Posted: Wed 19th Mar 2014
Tax is a thorny issue that's complexity has made it unfathomable for a growing number of busy small firms.
That's why Enterprise Nation has commissioned a detailed white paper offering a tax simplification solution that could banish unnecessary complexity for the smallest firms.
We asked freelance and small business accounting specialist Emily Coltman FCA to examine the tax hurdles Britain's entrepreneurs face - and the result is a sensible solution we want the Government to consider.
The white paper makes two clear recommendations:
To combine PAYE and national insurance
To create a new sales tax instead of taxing profit - which would replace business income tax, Class 2 and Class 4 National insurance, corporation tax and VAT in one move
Enterprise Nation founder Emma Jones said: "The simpler the UK's tax system is made, the better for everyone. These recommendations would eliminate the uncertainty which would save time money for the 4.9 million small and micro business owners in Britain, freeing them up to run their businesses better and do what they do best."
To set the scene: at the moment, small business owners need to have at the very least an awareness of the rules that surround at least four taxes and their different levels of application. But between those four taxes, there are unnecessary complexities.
For example, the issue of payment on accounts means sole traders whose bill for income tax and Class 4 National Insurance amounts to over Â£1,000 a year, and who do not have more than 80% of their tax deducted at source (such as would happen for a sole trader who has a highly-paid job as well as their small business), must make payments on account to HMRC each year.
Emily said: "That may sound simple, but many small business owners find these payments utterly incomprehensible, and cannot see why they are paying tax in advance, or work out how much to pay on what date."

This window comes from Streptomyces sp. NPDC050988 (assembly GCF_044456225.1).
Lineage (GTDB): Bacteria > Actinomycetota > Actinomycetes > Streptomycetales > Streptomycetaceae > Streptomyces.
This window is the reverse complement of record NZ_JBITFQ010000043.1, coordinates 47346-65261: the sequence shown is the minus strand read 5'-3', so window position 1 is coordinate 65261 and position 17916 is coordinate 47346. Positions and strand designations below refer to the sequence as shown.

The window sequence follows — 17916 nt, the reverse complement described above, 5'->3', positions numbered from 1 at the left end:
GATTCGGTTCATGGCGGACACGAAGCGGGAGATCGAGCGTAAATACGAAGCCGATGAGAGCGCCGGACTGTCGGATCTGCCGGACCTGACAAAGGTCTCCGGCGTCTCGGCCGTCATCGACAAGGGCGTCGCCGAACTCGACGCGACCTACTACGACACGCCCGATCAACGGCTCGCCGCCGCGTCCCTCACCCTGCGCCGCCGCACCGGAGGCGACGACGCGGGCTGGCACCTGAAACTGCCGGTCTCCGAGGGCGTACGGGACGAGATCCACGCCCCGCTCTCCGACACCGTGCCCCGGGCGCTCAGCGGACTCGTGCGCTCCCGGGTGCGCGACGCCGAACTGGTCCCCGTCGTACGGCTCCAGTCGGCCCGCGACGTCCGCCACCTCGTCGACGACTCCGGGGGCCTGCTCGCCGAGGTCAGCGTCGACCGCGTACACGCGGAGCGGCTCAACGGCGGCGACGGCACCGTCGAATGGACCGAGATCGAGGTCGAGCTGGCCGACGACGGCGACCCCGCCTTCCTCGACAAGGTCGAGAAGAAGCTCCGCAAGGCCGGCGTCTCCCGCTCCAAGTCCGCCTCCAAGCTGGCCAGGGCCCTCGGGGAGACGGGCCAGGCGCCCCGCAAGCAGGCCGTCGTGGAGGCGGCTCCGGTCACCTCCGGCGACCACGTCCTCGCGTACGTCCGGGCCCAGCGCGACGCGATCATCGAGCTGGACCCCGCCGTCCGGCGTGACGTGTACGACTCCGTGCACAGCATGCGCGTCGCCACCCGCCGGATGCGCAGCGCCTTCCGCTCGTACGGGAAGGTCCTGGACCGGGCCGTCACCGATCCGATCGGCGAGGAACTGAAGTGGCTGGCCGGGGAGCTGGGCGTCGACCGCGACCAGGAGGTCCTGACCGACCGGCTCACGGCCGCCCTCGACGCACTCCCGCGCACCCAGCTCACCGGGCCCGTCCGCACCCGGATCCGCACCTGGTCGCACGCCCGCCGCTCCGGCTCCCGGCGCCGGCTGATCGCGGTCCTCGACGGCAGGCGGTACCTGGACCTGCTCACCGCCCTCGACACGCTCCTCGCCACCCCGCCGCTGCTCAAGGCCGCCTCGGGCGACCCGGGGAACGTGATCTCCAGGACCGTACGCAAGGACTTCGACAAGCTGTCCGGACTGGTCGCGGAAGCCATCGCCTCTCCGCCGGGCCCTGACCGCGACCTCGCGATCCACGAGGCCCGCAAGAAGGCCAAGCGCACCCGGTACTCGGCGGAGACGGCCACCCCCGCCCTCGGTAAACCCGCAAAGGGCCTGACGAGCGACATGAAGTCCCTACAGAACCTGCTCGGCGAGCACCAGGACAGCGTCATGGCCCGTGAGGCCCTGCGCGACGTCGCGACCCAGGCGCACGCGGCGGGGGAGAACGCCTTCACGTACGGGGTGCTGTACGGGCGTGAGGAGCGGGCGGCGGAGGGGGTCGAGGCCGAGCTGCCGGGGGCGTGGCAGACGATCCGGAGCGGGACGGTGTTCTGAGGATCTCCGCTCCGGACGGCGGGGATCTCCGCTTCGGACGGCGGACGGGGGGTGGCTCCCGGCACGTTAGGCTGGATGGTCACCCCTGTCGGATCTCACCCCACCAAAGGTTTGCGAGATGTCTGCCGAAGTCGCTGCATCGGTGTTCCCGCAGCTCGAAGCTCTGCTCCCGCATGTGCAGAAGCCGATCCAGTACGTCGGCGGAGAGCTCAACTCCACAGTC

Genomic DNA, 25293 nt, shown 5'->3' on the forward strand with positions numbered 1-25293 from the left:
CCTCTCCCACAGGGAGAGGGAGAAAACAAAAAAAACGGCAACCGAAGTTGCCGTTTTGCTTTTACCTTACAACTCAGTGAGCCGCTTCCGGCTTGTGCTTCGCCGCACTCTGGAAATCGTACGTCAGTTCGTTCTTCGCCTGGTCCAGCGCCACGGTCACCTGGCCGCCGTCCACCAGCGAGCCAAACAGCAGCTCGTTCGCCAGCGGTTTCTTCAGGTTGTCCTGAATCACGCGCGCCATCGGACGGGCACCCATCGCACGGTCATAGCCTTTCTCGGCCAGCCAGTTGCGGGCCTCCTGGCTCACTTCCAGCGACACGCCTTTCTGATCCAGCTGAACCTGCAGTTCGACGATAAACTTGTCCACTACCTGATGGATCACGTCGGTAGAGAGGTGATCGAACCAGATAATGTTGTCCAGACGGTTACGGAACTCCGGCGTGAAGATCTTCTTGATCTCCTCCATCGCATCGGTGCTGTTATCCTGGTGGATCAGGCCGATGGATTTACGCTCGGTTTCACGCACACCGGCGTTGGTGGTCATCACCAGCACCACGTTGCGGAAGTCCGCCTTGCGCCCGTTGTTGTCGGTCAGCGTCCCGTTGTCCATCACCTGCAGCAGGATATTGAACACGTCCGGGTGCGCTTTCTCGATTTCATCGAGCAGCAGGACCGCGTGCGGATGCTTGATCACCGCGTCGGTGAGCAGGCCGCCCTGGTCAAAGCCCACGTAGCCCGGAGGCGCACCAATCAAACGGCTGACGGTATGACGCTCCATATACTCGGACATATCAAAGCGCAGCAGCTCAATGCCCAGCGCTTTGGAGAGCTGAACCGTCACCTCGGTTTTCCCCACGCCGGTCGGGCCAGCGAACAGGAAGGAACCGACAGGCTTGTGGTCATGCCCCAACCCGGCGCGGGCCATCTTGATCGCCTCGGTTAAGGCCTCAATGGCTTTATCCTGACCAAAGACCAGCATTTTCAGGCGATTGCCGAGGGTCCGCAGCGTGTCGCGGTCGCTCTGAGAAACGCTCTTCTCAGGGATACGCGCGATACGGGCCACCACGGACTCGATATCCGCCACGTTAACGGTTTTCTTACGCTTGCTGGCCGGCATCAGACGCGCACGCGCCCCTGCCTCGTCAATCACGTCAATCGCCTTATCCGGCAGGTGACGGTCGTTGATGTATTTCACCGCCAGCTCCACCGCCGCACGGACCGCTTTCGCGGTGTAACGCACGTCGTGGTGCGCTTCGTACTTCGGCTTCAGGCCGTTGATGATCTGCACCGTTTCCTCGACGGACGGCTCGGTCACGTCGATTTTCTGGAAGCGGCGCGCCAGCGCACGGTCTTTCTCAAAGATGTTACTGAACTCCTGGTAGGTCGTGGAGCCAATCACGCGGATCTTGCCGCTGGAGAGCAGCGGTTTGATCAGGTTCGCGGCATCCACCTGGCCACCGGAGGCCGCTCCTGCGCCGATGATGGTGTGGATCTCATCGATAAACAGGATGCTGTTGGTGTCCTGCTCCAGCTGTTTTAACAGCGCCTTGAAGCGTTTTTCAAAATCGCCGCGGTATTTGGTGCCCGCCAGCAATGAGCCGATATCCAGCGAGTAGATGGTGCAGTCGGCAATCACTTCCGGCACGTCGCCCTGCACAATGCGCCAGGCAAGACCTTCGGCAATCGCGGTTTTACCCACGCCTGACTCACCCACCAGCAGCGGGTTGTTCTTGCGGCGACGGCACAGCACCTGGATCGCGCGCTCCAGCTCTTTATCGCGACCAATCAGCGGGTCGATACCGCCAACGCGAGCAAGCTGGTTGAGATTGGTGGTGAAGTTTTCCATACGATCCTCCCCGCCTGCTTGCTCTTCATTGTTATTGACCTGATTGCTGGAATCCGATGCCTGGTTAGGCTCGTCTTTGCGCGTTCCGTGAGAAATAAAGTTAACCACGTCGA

Another problematic issue is how to claim expenses - rules which the collaboration claims are out of step with modern living.
For example a freelancer who works in a local coffee shop to take advantage of their free wi-fi cannot claim the cost of their cups of coffee, because despite the fact that they would not have bought this coffee had they not been in business, HMRC takes the view that everyone must eat to live and will not allow the cost of food and drink save in certain restricted circumstances.
Flat rate falls flat
The white paper also suggests recent attempts at tax simplification have had the opposite effect for small firms. The flat rate tax scheme for example has some unnecessary technicalities that cause more problems than they solve, Emily reckons.
"Businesses using this scheme are entitled to a one per cent discount on their flat rate percentage in the first year of using the scheme. If you work out your flat rate turnover on a cash basis (that is, you add up your sales based on when your customers paid you, not when you issued invoices), and issue an invoice before the discount expires, but receive the cash after the discount expires, you are not entitled to the discount.
"Also, if you are using the scheme, then have to leave it, and are calculating your turnover on a cash basis, then if you issue an invoice while you are using the flat rate scheme, but receive the cash after you leave the scheme, then you pay HMRC the flat rate VAT on that cash - not the full VAT that your customer paid you."
The white paper solution to replace a tax on profit with a tax on sales should be banded depending solely on the amount of sales the business makes each year, rather than the trade it is in. Using figures as an example, a business with sales under Â£5,000 a year would pay 0% sales tax, one who made sales of between Â£5,001 and Â£50,000 a year would pay sales tax at 10%, and so on.
The paper suggests the tax could be collected on a monthly basis, to spread the burden and avoid a hefty annual or bi-annual bill. It could be calculated either using actual sales data (which is not difficult for a business to compute), or by taking an estimate of monthly sales.
Emily added: "Any accountant you speak to will have a horror story of difficulty contacting HMRC, speaking to someone there who understands their problem, and of getting HMRC to correct mistakes whether made by HMRC or the accountant themselves, because HMRC's admin processes take so long.
"If the tax system were straightforward, then HMRC staff would be able to understand it clearly, their tasks would be quicker to resolve, and many of these problems, which take up time and energy on all sides and cause intense frustration, would simply disappear."
What do you think?
Let us know in the comments below. You can read the full white paper here.
About Emily Coltman
Emily Coltman MA (Cantab) FCA, is chief accountant at Edinburgh-based small business and freelance accounting expert FreeAgent.